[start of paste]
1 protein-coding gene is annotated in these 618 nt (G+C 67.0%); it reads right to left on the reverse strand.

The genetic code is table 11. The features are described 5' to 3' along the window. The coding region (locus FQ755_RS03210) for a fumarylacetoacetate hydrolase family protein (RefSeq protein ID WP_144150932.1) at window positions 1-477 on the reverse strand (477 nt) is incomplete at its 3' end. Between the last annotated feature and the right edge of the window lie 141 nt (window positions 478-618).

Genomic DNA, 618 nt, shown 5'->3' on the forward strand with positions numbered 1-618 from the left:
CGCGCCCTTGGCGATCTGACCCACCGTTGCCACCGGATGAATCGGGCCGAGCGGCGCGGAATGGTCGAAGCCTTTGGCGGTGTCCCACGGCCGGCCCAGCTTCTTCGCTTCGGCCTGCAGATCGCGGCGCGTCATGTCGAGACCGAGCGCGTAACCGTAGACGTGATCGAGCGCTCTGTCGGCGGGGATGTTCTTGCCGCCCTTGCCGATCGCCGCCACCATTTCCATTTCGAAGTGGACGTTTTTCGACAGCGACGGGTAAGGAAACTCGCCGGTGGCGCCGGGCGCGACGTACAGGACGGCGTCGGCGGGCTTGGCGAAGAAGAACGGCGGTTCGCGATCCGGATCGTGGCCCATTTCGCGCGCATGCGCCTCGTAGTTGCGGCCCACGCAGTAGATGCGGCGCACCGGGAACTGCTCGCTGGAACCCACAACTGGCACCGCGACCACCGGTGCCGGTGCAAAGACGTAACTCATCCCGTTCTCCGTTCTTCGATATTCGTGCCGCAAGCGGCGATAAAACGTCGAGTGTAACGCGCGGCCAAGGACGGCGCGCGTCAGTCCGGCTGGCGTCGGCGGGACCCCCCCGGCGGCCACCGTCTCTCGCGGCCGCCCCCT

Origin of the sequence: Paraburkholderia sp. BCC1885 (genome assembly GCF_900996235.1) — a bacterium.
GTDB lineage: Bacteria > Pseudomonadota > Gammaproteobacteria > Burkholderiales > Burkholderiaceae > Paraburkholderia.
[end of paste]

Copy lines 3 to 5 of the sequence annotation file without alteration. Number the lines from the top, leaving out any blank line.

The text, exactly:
Genomic DNA, 618 nt, shown 5'->3' on the forward strand with positions numbered 1-618 from the left:
CGCGCCCTTGGCGATCTGACCCACCGTTGCCACCGGATGAATCGGGCCGAGCGGCGCGGAATGGTCGAAGCCTTTGGCGGTGTCCCACGGCCGGCCCAGCTTCTTCGCTTCGGCCTGCAGATCGCGGCGCGTCATGTCGAGACCGAGCGCGTAACCGTAGACGTGATCGAGCGCTCTGTCGGCGGGGATGTTCTTGCCGCCCTTGCCGATCGCCGCCACCATTTCCATTTCGAAGTGGACGTTTTTCGACAGCGACGGGTAAGGAAACTCGCCGGTGGCGCCGGGCGCGACGTACAGGACGGCGTCGGCGGGCTTGGCGAAGAAGAACGGCGGTTCGCGATCCGGATCGTGGCCCATTTCGCGCGCATGCGCCTCGTAGTTGCGGCCCACGCAGTAGATGCGGCGCACCGGGAACTGCTCGCTGGAACCCACAACTGGCACCGCGACCACCGGTGCCGGTGCAAAGACGTAACTCATCCCGTTCTCCGTTCTTCGATATTCGTGCCGCAAGCGGCGATAAAACGTCGAGTGTAACGCGCGGCCAAGGACGGCGCGCGTCAGTCCGGCTGGCGTCGGCGGGACCCCCCCGGCGGCCACCGTCTCTCGCGGCCGCCCCCT

Origin of the sequence: Paraburkholderia sp. BCC1885 (genome assembly GCF_900996235.1) — a bacterium.